The ideal of a liberal arts education involves taking courses over a wide and varied curriculum, especially when that means taking some risks. Kina Viola ’14, a creative writing major, is embodying that ideal by pursuing a research project that combines writing and math, a subject she’s always been interested in despite a proclaimed lack of familiarity.
In her Emerson Foundation project, “Mapping the Labyrinth: A Study of Infinity through Mixed-Genre Creative Writing,” she’ll explore the connections between mathematical theories about infinity and the ways different genres of fiction approach infinity and abstraction. Her project appears to be equally brave and ambitious, attempting to analyze infinity from a variety of angles. Viola remarked, “Just as infinity is unbounded, I’m thinking of this as an unbounded literary project.”
Viola explained that math is far out of her comfort zone, as the last time she studied it was in a high school calculus class. However, during that class she took on a lasting interest in abstract math. She commented, “Once you take the numbers out of math, I think it gets really fascinating.” This summer Viola is studying theoretical concepts that walk the line between math and philosophy, working with advisor Assistant Professor of Philosophy Russell Marcus to shed more light on the ideas.
She began the summer by reading early theories on infinity by philosophers such as Aristotle, Zeno of Elea and Thomas Aquinas. As the summer goes on, she’ll move toward more modern concepts such as Georg Cantor’s set theory. Viola hopes to look at math as a kind of language itself and to benefit from the different viewpoint, stating, “It’s good to do things that are totally different for you . . . I think [math] will help me formulate a new perspective for writing.”
Viola is also exploring ideas of infinity in different forms of writing, hoping to examine “what parallels there are if you take infinity out of its mathematical context and look at in fiction.” She is reading a combination of novels, short stories and poetry, including a selection of romantic poetry from Wordsworth, Blake and Keats. She has found that the romantic poets express theories of infinity as related to the poetic self and the concept of infinite possibilities. Other writers, such as Milan Kundera, the author of The Unbearable Lightness of Being, approach the idea of infinity in terms of abstraction and a lack of limits.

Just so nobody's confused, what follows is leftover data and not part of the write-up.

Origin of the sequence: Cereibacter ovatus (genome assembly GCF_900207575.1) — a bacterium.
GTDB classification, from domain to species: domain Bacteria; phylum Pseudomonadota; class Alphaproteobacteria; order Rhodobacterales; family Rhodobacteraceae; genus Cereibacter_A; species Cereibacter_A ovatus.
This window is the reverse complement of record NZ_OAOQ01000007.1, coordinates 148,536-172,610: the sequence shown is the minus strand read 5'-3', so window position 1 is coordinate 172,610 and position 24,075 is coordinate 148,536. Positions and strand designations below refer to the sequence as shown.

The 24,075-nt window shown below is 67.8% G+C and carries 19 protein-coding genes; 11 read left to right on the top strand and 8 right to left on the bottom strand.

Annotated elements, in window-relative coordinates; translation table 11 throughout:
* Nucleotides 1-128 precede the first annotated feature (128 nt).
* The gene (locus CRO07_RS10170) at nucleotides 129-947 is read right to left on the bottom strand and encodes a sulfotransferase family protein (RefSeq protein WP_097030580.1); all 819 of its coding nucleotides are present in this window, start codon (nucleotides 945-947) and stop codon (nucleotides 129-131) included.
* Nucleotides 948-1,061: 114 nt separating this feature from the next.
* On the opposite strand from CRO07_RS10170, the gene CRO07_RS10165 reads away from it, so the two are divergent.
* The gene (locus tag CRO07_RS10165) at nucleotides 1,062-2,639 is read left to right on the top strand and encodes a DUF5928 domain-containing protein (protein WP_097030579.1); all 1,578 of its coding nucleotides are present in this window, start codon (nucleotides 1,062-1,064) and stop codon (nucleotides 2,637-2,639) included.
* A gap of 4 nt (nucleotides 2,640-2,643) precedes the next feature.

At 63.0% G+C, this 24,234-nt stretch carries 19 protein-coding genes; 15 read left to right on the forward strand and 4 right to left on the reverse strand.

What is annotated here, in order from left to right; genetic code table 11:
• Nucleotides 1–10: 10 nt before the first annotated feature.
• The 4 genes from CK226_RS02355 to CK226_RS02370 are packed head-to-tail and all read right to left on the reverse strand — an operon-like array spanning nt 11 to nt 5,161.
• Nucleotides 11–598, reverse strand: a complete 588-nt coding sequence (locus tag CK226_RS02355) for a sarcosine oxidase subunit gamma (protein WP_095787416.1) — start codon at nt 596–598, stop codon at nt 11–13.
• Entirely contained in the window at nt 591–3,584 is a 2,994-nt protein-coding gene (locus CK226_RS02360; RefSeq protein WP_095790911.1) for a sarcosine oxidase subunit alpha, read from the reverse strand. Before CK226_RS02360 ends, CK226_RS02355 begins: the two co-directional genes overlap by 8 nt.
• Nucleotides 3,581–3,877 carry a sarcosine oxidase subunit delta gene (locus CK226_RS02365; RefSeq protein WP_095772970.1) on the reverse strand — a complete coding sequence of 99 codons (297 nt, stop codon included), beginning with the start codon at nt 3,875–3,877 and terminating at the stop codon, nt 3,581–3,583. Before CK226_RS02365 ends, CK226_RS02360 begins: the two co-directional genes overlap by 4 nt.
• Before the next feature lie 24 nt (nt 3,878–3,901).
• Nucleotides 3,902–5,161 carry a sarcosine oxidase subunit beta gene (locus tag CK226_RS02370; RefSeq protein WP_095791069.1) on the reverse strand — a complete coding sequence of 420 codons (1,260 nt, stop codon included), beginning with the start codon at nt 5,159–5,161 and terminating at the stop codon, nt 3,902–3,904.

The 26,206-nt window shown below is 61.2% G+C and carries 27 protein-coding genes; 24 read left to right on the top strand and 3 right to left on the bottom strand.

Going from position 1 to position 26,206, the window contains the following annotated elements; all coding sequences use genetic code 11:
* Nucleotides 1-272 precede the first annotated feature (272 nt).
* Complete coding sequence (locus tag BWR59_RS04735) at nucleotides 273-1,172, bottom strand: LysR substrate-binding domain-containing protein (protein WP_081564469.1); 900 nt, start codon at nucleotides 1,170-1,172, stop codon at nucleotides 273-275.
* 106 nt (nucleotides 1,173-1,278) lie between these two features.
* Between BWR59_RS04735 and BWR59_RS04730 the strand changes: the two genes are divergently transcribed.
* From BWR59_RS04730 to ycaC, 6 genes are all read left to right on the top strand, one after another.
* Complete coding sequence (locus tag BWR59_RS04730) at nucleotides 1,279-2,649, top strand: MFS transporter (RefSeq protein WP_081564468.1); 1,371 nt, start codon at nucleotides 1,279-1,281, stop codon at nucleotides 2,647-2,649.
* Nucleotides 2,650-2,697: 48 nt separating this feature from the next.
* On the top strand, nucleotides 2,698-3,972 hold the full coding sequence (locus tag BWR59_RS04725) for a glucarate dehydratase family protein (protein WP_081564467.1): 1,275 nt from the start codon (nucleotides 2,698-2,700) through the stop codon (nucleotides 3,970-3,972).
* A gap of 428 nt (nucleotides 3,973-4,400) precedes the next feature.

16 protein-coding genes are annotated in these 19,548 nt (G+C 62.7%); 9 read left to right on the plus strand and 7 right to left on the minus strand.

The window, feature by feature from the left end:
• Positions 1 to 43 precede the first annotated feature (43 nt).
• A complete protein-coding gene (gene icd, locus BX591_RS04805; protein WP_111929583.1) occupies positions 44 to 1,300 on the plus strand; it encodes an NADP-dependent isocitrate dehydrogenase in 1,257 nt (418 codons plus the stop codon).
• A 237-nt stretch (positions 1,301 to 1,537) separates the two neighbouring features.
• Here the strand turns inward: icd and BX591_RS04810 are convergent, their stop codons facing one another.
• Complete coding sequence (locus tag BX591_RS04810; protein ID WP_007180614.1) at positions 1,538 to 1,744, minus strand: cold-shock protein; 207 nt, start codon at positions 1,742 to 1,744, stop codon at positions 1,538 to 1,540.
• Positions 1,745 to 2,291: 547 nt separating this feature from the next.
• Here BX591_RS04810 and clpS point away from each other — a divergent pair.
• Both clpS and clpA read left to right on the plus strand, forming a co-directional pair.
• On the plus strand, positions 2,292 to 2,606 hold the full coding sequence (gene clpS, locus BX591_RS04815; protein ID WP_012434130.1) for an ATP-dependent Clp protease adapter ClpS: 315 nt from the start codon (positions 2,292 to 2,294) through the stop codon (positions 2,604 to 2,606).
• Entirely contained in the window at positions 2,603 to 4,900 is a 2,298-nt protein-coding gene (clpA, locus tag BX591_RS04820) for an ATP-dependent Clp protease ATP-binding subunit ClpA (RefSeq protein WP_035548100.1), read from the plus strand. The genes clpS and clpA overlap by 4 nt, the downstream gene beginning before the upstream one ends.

In her readings Viola has found a contrast between the uneasiness we can feel about the concept of infinity and the feeling of freedom it can give. She explained, “There’s a balance between the uncomfortable feeling we have when thinking about abstraction and the idea of possibilities and openness when we think about infinity.”
As she reads, Viola is producing her own writing, in which she is exploring the ideas about infinity she encounters. She has found writing poetry to be a flexible way to express abstract concepts from different angles. She might take a mathematical concept, such as the repeating decimal, and use poetry to explore what the theory makes her think of in a more literary sense. She commented that “poetry is a great way to explore these topics. It’s not limited the way that analytical prose is.” Viola is particularly interested in hybrid forms of writing such as prose poems and flash fiction. She hopes to “explore what happens when you don’t limit yourself to one form” and may continue experimentation with hybrid forms in her senior project in creative writing next year.
At the end of her project Viola hopes to produce a chapbook containing a selection of her writing and perhaps to incorporate visual elements into a presentation. For example, she may create Mobius strips, which resemble the symbol for infinity, with poems written on them. By including a variety of genres and mediums, Viola plans to approach infinity from multiple perspectives. Because infinity is such a vast and challenging concept, she believes that having different outlets will make it easier to understand. With a combination of mathematical theories, fiction and poetry, Viola will provide an intriguing and multi-dimensional look at infinity.
Viola is a graduate of White Plains Senior High School in White Plains, N.Y.